• Susan Karchmer

    Ha, thanks so much. I read it several times and never saw the 1 in the 160. Brain burp.

  • Ken Koskela


  • Logan Pickup

    Great article! Small typo though: “peak their interest” should be “pique their interest”.

  • Ken Koskela

    Great catch! 🙂

  • kitmichele

    Thank you so much for this article! Wide-angle photography has recently caught my eye, but I haven’t found the resources to learn more about it. Can you recommend any good external flashes/softboxes for a beginner photographer? Thanks Ken!

  • Jim Wise

    Great photos and article!

  • Carey Langsner

    Great article. Just wondering what equipment you travel with when doing this kind of photography? Do you actually carry a light stand and umbrella with you all the time, or do you have an assistant holding the flash. I ask because I am going on a cruise soon that will hit 6 ports in South America and I would like to try this style of photography, but will not have room for a light stand or umbrella in my luggage.
    Looking forward to seeing your processing system for this style of photography

  • Ken Koskela

    Hi, Carey! Thanks for the comments and for reading the article. I do travel with a portable umbrella, portable stand, trigger and one flash. However, I’m in Romania at the moment and have been only using available light because I am with another photographer and guide and can’t really slow them down with the longer sessions. The images still look good if you get the right conditions, but I generally prefer shooting with the flash in most cases. But, definitely still worth shooting even if you can’t bring the umbrella and stand. 🙂

  • Ken Koskela

    Hi, jim!… Thanks!

  • Ken Koskela

    Hello and thanks for the comments! 🙂 i generally just use one or sometimes two Canon flashes. I have the 580EX2’s, which are out of date now (replaced with the Canon 600EX-RT’s). As for modifiers, there are all sorts of options out there. I haven’t really tested the options and generally just use a portable umbrella when traveling… it is a Calumet silver/white umbrella. My softbox is 2 foot by 2 foot…. I am traveling at the moment and can’t remember what brand it is, but there are a lot of good options out there…. Westcott has a good reputation, but I am guessing the difference between brands is somewhat marginal with the light modifiers, so no need to get the most expensive brands (in my humble opinion). 🙂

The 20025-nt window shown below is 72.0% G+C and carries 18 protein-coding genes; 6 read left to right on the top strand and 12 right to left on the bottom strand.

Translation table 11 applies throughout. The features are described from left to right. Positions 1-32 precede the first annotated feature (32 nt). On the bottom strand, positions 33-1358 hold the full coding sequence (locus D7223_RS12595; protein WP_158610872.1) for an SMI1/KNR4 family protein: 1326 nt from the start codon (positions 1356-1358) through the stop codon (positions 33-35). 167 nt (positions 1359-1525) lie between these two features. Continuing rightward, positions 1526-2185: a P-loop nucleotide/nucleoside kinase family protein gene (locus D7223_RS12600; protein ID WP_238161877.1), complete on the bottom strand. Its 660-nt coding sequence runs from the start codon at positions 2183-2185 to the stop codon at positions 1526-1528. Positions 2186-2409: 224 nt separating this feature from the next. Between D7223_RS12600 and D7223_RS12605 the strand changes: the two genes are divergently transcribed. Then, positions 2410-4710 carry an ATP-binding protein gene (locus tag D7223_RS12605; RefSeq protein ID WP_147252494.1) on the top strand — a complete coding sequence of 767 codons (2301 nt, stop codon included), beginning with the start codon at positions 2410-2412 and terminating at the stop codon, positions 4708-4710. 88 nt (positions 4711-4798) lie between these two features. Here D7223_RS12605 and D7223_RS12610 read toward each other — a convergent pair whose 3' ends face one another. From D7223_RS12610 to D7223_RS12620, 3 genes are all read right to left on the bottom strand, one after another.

• Ken Koskela

    On your question re: an assistant… if I am traveling with a guide, then I would ask the guide to hold the flash and umbrella, but it is still on a stand when he or she is holding it. If I am without a guide, then I just set up the stand.

  • Michael

    Nice work! However, I am sorry… but to my personal taste these photos are all underexposed. I know this is your style and that is perfectly normal. I am passionate hobbyist and if I shoot this way, my friends and family members would ask me why all my photos are so dark.

  • Ken Koskela

    Hi, Michael – Thanks for the comment and for reading the article. I hadn’t heard any feedback regarding the pictures being underexposed before, but I suppose they are darker than most portraits people are used to seeing. They are intended to be stylized and have a certain mood about them. When I am shooting, I generally underexpose the background by 2/3’s stop and then bring in the flash to make the subject stand out a bit. I also tend to darken certain parts of the image during post-processing to draw attention to the face. Thanks again, Michael…. appreciate your comment. Ken

  • fixed!

  • Giovanni

    Very inspiring article and lovely pictures, I feel like taking my wide angle and go out to shoot. At certain point, you mention that if a villager is wearing a hat that says, “I Love New York” then you will want to politely ask him to take it off. I understand this may be out of contest but it could also give an interesting insight on the subject spirit and perhaps their dreams too. Especially, with a worn-out/dirty hat.

  • Ken Koskela